It’s the reason why places like Hallmark make so much money: a simple card is a quick and easy way to say everything from I love you, to happy birthday, or even just a ‘Hey, I’m thinking of you.’ The thing we forget from time to time as we rush between soccer practices and parties or back and forth to the grocery store for toilet paper is that ultimately, it’s the thought that counts. Which is why I’m encouraging you to grab whatever you have on hand regardless of if that is a stack of blank cards, construction paper and markers, the whole family or a friend over FaceTime to get started on making someone’s day just a little bit brighter.

In the midst of the Coronavirus pandemic, we all know that people around the world are struggling in many different ways. At the Miss Pink Organization, they understand the everyday struggle of those who have had or are currently battling cancer to both avoid the virus at all costs to protect their weakened immune systems while still receiving chemotherapy treatments. “Right now, anybody going to a hospital to have chemotherapy or anything relating to fighting cancer- you’re going in by yourself. Most of the time that’s a 5, 6, 7, 8 hour day hooked up to a machine. At this point, I don’t even know if they’re letting them walk around in the hospital. They’re just there with nobody to hold their hand, nobody to talk to,” says Fabianna Marie, Director of Pink Warrior Relations & Miss Pink 2017 who is a survivor herself. What originally started as an idea to set up a team to FaceTime the warriors blossomed into a major mission: collecting handwritten cards from as many people as possible to help bring a smile to those going through treatment. Fabianna told me about one of the warriors she recently spoke to, and why she believes these cards will make such a big impact. “She’s 28 years old with a one year old child. When she was going for her infusion she was all alone. For her, me FaceTiming helped- it just made the difference between sitting there and feeling so bad for yourself hooked up to a machine where you know you’re going to be sick afterwards and then let’s put the pandemic on top of it all.”

The pandemic has added a never-before-seen level of stress for many of the warriors Fabianna has gotten to know through the Miss Pink organization, including herself. “When someone is immunocompromised, it changes everything,” she explains. “You don’t look immunocompromised on the outside, so nobody understands that I’m still going through it if I go outside the house. It’s a huge deal to stay home and be proactive with your own health when lot of people aren’t worried that .” Her own family has had some very difficult decisions to make in recent weeks. “My husband has been a Boston foreman on a construction site, and was the only one going outside the house. His major concern was, nobody else could bring (the virus) into our home other than him. So for him, it was the push and pull of: Do I go to my job and make money for my family, or do I stay home and take that worry off our plate? Until the government put that ban into place, he had planned to tell his boss that he would prefer to be laid off. He was scared,” she admits. Yet through this struggle, Fabianna is well aware that she is far from alone. “Anybody that’s going through that, we’re all scared. There is no other way to put it because we don’t know about tomorrow. We don’t know where this is going at this point.”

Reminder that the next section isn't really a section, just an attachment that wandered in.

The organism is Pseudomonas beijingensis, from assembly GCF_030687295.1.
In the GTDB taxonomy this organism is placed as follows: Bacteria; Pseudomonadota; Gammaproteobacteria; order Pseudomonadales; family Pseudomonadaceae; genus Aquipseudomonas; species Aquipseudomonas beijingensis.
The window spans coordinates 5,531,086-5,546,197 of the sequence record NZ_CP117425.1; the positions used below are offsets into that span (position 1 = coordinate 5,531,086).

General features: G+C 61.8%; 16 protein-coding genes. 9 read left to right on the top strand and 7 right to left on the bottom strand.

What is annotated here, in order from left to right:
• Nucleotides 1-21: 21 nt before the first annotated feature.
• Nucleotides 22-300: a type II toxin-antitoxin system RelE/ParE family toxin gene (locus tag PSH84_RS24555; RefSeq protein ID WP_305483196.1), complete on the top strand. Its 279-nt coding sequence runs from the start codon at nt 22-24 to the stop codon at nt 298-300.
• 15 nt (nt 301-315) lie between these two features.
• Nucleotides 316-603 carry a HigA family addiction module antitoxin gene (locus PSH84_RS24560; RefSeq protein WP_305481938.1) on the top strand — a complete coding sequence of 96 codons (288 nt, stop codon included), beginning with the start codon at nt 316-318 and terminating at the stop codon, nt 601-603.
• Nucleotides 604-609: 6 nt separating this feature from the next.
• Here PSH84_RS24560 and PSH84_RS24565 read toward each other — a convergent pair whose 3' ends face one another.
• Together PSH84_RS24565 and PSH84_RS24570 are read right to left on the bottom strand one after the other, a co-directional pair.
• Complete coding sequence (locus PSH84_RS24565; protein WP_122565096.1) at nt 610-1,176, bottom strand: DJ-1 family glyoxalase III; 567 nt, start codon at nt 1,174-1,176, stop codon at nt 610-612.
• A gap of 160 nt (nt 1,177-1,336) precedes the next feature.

HERE IS THE GOOD NEWS: There IS something you can do about it! Just making a card with sweet notes of encouragement can bring a moment of peace to those who need it most. It’s a simple action that can not only help you pass the time during your quarantine (BIG SHOUT OUT TO YOU if you are staying home to protect others!!!!) but also serve as a fun activity to do with the kids, your significant other, or your best friends over video chat. If you have a bit extra to spare, you can even go the extra mile of chipping in a gas or grocery card for your warriors to help them make it through this time financially as well.

To see mine, check out the video I made below! (Please be kind as I test out a new editing tool this week working solely from my smartphone.):

More about The Miss Pink Organization: Our mission is to relieve stress of the financial burden that can occur during cancer treatment. This can be due to leave of absence from work, lost income or fixed income. We offer support through meals, childcare, cleaning services, gas and grocery cards, and other special circumstances that can interrupt the effectiveness of treatment on a case by case basis.